|WWII Vet now a HHS grad|
|Tuesday, May 22, 2012|
It took 79 years but Harry Weston Irwin finally has a high school diploma. The Nashville kid who passed up on finishing high school to serve his country during World War II is now a graduate of Hendersonville High School.
The presentation came as quite a surprise to Irwin who thought he was going to the school to see a student art exhibit but was ambushed by family and friends there to witness the ceremony.
“I was totally shocked,” he said afterwards. “I had no clue it was going happen at all. It was a good shock.”
HHS Principal Joni Worsham heard Irwin make a presentation recently about participating in an Honor Flight to see the WWII Memorial in Washington DC and heard him mention that he dropped out of Cumberland High School in Nashville to join the Navy when he was 17 years old. Knowing that the State of Tennessee had passed a law to honor the Greatest Generation with something that many missed, a diploma, she decided to do something about it.
“I was a sophomore in school and I dropped out early in 1944,” the 85-year-old Veteran said. “We were just all anxious and patriotic. We wanted to serve our country. I wouldn’t recommend that everybody do that but what works for me may not work for someone else. There were some there younger than me.”
Weston was fitted with a cap and gown and the ceremonial graduation song Pomp and Circumstance was played at the beginning of the presentation along with the National Anthem. The “Board of Education” (Weston’s great-grandchildren) escorted him to his seat.
“We are here today to honor you, Harry Weston Irwin, and to pay homage to the service and sacrifice you made by enlisting in the armed services during World War II, specifically the United States Navy, and by doing so, sacrificing the completion of your days in high school,” Worsham said at the ceremony. “No matter how many educational degrees exist in this room collectively, all of us understand…you are educated. Your degree is in your life experience. Your ticket to the good life has been in what you and other people in your generation have done to change the world.”
Weston was stationed in California before being deployed to the South Pacific where he worked as a parachute rigger on an aircraft carrier.
“Because you sacrificed your education to make the world where we live a much better place than it otherwise would have been, we in this room have come together to show our appreciation,” Worsham said. “We are all indeed honored to be able to participate in this day and this ceremony. William Shakespeare said ‘Be not afraid of greatness: some are born great, some achieve greatness, and some have greatness thrust upon them.’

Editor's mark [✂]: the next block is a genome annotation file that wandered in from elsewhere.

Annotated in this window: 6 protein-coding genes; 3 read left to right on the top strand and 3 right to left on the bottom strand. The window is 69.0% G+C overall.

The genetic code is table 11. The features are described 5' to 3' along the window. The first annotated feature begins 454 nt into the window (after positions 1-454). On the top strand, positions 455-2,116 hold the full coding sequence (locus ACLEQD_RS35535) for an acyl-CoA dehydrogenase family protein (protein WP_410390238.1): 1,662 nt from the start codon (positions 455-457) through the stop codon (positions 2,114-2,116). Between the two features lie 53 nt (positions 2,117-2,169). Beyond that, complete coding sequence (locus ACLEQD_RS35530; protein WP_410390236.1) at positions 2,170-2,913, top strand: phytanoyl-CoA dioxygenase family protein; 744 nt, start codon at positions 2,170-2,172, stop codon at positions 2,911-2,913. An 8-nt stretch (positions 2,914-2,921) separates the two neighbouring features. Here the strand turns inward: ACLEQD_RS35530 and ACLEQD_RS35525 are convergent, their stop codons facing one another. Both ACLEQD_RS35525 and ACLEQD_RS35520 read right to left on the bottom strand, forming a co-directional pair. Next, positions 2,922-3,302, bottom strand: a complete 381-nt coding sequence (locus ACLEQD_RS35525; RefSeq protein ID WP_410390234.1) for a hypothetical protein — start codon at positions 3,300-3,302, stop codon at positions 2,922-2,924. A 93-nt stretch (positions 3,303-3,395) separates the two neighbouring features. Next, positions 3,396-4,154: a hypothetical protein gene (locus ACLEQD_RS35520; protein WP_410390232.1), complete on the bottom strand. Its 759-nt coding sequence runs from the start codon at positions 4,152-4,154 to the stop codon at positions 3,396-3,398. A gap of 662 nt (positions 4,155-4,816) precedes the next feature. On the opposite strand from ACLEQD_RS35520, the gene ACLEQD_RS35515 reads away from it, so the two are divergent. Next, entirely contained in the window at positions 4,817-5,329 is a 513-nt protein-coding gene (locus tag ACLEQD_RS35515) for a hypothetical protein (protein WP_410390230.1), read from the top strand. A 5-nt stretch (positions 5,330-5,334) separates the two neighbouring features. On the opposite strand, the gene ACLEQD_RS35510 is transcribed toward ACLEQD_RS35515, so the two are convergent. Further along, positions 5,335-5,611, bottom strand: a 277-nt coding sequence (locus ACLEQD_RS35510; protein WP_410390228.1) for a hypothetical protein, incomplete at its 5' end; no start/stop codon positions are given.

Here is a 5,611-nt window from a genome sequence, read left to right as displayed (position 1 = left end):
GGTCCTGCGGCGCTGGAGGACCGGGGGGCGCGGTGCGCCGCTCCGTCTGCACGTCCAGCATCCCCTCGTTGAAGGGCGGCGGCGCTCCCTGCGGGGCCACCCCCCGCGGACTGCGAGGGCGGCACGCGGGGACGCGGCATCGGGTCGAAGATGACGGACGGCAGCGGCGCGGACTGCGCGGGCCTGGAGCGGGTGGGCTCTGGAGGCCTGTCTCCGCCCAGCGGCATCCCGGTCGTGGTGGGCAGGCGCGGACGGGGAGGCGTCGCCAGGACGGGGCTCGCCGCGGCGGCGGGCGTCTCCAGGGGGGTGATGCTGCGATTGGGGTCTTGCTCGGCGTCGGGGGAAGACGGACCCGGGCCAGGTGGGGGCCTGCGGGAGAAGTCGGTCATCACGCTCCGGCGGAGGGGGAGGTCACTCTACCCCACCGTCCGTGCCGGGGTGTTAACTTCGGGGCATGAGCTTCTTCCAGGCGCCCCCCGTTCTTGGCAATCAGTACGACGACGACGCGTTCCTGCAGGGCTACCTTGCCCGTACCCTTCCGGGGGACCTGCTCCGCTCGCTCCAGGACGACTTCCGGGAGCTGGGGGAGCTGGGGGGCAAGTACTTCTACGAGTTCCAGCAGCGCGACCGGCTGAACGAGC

“You most certainly have had greatness thrust upon you but we all know you have taken that greatness and you have made a better life for all of us. Your children, your grandchildren, your great-grandchildren, your friends and neighbors all know that you indeed have given us an education, an education in how to live life, be frugal, make lemonade out of lemons and fight the good fight.”
“In the eyes of this principal and the children, grandchildren, great grandchildren and friends we have determined that the following student has attained an approved attendance, conduct and subject matter record, which covers not a 13 year program as most of today’s high school seniors, but a 79-year program since his beginning first grade as established in the records on file.
“And now long overdue, I award Navy Seaman First Class Harry Weston Irwin his diploma.”
As a fitting tribute to the Seaman, “Anchor’s Away” played to close the ceremony.
Soon after returning to the states, Weston went to work at Neuhoff Packing Company in 1946 and stayed for 31 years until they shut their doors. He worked for himself building and remodeling until he retired 15 years later. He moved to Hendersonville in 1997.
“I’m not a publicity hound and don’t seek any special recognition,” he concluded. “It wasn’t just one of us, there were millions of us who sacrificed.
By Randy Cline